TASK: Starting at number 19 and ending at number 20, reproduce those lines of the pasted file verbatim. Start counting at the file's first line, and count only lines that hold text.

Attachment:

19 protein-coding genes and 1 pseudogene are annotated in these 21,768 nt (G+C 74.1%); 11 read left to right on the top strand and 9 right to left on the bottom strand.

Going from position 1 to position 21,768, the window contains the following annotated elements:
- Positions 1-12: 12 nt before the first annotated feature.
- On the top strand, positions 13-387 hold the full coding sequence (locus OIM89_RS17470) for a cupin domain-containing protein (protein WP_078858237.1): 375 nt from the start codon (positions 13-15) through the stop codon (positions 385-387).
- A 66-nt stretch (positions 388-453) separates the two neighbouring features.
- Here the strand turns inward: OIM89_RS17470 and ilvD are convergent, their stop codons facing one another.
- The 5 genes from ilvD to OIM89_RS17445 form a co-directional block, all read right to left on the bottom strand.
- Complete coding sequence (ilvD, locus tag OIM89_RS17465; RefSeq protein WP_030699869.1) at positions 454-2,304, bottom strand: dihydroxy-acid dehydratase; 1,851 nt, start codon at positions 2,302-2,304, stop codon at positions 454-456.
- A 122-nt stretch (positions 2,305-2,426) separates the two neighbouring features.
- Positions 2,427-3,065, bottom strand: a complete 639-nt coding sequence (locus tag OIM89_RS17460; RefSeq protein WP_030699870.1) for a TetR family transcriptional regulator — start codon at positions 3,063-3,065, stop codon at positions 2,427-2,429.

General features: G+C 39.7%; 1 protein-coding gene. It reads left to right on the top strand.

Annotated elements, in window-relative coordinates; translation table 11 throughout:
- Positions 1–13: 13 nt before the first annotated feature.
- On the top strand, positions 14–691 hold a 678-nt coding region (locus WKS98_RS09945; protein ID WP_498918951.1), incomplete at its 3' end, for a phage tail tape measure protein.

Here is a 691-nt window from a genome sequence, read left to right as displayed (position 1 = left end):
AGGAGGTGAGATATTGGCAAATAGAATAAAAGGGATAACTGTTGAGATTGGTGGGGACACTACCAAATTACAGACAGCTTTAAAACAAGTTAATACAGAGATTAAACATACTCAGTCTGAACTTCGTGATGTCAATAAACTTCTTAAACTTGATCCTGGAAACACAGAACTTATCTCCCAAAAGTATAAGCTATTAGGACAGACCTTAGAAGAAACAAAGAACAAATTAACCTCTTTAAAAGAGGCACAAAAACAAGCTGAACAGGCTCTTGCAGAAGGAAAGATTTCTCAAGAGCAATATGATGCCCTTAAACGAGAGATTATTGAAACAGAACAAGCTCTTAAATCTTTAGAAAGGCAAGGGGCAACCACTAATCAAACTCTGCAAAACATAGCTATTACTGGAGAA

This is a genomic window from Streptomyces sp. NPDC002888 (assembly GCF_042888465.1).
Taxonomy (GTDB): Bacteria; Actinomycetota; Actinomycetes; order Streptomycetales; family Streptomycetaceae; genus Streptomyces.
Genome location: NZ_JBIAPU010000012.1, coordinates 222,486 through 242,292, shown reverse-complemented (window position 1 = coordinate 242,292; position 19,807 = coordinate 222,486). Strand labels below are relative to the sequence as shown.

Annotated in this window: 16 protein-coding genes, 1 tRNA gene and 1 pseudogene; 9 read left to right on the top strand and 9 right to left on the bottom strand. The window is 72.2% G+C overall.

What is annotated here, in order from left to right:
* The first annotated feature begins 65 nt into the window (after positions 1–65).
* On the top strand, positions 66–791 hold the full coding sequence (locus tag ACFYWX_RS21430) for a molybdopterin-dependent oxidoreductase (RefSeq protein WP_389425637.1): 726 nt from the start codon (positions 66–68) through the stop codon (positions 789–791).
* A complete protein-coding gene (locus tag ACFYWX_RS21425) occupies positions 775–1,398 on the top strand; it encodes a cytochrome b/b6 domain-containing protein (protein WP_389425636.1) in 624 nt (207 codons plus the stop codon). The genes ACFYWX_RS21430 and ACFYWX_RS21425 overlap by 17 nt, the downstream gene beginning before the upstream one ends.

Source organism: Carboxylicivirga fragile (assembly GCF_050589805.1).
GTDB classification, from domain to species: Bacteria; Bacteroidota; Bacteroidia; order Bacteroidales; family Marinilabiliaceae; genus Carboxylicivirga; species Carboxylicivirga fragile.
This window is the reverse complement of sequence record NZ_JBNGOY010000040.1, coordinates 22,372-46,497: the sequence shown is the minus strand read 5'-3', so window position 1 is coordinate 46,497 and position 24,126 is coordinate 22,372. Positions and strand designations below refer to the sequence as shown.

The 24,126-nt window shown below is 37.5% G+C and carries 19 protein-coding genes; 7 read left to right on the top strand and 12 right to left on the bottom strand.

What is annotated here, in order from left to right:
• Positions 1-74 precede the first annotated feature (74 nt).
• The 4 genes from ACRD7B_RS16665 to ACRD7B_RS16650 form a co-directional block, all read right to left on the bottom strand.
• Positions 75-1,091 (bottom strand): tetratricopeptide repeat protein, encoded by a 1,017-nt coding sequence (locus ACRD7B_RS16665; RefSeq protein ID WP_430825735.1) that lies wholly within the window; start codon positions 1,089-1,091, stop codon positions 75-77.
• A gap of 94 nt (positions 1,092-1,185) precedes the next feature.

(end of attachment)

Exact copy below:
Genome location: NZ_JBIAPU010000012.1, coordinates 222,486 through 242,292, shown reverse-complemented (window position 1 = coordinate 242,292; position 19,807 = coordinate 222,486). Strand labels below are relative to the sequence as shown.

Annotated in this window: 16 protein-coding genes, 1 tRNA gene and 1 pseudogene; 9 read left to right on the top strand and 9 right to left on the bottom strand. The window is 72.2% G+C overall.